Words And Thoughts Have Power
Even though they might seem relatively innocuous, our words and
thoughts do, indeed, have a lot of power and in fact determine what our own
We are not the first to recognize this fact. In fact, wise people throughout the
ages have seen just how prevalent this is. For example, William Blake, the poet,
said, "We become what we behold." The Buddha himself said, "With
our thoughts we make our world." These are just two of the wise minds that
have seen this process evidence in action.
What words to use, then, that can create this kind of power?
Let's take the often used phrase, "Yes, but." In effect, what you are
doing is trying to overcome someone else's opinion by suppressing it. In effect,
what you have just done is completely discounted their opinion with the word
"but." If you are someone who does this often (or even occasionally),
it really blocks you from being able to communicate effectively with other
people, and is also not particularly fair to that person. If you would not use
this, you could simply acknowledge the other person's point of view and send the
message that although you might not agree with the other person's point of view,
you still allow the other person his or her full power. In other words, you
don't want to disempower anyone else even if you disagree with his or her idea.
You can overcome this by saying, "Yes, and" instead of, "Yes,
but." The word "and" is inclusive, and allows for both opinions
to be present and equally valid. It also allows for much more open communication
to flow, instead of blocking it.
Your self-talk, too, can be either and powering or disempowering. For example,
do you say to yourself a lot of the time that you "must" or "have
to" do something? This indicates that you think you have no choice in the
matter, when, of course, you do. This type of self-talk disempowers you. If you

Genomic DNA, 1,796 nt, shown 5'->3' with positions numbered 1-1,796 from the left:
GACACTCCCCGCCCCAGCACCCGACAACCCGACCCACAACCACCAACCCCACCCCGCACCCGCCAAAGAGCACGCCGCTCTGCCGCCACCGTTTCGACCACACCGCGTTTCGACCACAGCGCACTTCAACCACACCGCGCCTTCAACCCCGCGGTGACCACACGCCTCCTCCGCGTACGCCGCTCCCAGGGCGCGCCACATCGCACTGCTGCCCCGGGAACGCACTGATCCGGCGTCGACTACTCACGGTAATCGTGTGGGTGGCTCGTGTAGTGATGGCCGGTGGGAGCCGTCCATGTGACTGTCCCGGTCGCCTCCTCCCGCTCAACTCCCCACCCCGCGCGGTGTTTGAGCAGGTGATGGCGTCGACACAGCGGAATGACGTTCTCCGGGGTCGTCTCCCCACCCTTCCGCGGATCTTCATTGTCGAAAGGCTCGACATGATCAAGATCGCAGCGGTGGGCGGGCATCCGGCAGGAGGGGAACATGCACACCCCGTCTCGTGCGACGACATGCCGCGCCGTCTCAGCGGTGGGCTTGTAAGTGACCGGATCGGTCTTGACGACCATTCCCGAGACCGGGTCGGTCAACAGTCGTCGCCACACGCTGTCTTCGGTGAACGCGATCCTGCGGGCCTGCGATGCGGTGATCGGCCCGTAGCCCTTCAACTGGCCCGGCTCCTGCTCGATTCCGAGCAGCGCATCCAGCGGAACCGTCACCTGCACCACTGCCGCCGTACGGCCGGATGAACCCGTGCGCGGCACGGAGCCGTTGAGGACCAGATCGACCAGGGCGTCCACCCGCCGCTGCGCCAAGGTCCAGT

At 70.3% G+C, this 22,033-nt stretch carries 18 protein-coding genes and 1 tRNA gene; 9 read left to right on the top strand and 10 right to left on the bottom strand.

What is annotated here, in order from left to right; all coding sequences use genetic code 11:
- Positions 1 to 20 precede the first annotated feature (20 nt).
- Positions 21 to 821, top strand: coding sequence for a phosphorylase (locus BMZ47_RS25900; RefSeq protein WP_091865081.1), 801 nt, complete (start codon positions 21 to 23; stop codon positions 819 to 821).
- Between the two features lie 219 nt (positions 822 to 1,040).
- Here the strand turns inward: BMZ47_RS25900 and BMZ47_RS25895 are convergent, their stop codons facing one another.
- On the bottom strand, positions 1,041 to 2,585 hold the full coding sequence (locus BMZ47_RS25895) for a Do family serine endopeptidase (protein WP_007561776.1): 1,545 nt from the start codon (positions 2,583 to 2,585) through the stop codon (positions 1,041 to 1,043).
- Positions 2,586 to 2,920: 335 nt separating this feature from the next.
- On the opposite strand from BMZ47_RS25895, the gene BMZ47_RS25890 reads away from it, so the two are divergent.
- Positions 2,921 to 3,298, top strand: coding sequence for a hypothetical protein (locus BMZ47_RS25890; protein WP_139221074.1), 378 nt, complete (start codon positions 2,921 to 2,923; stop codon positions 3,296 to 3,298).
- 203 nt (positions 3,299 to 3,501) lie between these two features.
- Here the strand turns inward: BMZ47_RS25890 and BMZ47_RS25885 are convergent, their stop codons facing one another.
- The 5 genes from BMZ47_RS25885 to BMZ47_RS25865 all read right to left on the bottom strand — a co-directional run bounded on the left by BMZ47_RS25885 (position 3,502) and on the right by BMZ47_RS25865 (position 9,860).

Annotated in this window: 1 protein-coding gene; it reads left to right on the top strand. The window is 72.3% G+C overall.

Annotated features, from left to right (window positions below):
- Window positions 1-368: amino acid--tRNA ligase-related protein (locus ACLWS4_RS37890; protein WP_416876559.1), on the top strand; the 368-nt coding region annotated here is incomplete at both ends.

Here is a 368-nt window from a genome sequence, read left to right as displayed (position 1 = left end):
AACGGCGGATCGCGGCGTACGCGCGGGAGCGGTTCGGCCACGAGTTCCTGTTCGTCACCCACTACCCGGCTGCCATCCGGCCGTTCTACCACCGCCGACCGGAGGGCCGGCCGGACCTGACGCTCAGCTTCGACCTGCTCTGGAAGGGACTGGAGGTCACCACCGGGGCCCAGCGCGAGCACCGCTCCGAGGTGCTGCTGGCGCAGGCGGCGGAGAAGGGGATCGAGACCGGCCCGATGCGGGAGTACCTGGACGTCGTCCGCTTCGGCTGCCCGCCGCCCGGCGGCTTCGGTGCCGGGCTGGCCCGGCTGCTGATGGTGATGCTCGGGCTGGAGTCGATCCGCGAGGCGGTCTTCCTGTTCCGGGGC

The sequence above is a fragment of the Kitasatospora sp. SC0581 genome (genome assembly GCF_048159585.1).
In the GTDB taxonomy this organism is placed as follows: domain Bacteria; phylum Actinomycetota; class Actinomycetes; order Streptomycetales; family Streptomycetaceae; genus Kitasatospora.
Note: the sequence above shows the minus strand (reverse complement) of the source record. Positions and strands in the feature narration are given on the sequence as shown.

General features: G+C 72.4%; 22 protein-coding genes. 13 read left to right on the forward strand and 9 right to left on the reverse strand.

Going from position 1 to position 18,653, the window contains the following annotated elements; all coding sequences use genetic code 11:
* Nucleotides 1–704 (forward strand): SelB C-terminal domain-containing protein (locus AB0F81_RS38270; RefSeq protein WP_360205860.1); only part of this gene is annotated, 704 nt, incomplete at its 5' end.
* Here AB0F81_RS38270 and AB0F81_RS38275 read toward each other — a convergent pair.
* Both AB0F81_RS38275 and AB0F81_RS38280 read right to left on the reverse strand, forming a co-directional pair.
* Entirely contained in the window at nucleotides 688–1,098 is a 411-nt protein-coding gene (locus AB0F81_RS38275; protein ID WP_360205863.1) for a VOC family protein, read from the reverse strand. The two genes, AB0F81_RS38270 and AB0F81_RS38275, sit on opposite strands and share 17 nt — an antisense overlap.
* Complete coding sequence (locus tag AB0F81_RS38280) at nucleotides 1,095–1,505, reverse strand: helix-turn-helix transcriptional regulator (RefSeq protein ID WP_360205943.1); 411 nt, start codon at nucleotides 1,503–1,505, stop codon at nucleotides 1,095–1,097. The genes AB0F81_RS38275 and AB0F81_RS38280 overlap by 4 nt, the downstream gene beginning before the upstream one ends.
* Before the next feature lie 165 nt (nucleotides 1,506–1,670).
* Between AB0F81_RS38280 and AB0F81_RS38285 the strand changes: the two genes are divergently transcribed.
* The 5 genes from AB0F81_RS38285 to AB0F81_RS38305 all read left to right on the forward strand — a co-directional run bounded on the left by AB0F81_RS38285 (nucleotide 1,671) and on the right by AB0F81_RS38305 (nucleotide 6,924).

listen to others talk, you sometimes also can sense this feeling of
disempowerment in them.
If you want to change this self talk so that you realize you have a choice in
the matter and thus to empower yourself, first, keep track of how often you say
the words "should" or "must." These usually instill feelings
of guilt or obligation, and thus some this empowerment to a least some extent.
Other more general words that also hinder communication are "never,"
"forever," and "always." First of all, it is rarely true
that something is "always" or "never" true. There are almost
always exceptions. Therefore, if you or someone else is using the words
"never" or "always," you are generalizing and not truly
handling the matter at hand in reality. For better communication, avoid this
type of generalization when you speak with someone.
Another word it's usually good to avoid if you can is "try." Of
course, if you don't know whether or not you can do something, then you are
going to "try" to do something. You won't know whether you can are or
not until you try something if you haven't attempted it before. However, for
communication situations, it's usually best to avoid this word because if you
say you are going to "try" to get a task done for someone, you are not
committing yourself to it. Therefore, you should say you either can or cannot do
it. By stating whether or not you can firmly, you commit yourself to an answer
one way or the other.
The more careful you are with the words and phrases used, the better your
communication can be. You'll find that just a little attention to these areas
will greatly enhance your communications with others and may even transform your
relationships in general. Watch and see what happens. You just might be amazed.
Kevin Sinclair is the publisher and editor of My-Personal-Growth.com, a site
that provides information and articles for self improvement and personal growth
and development. http://www.my-personal-growth.com
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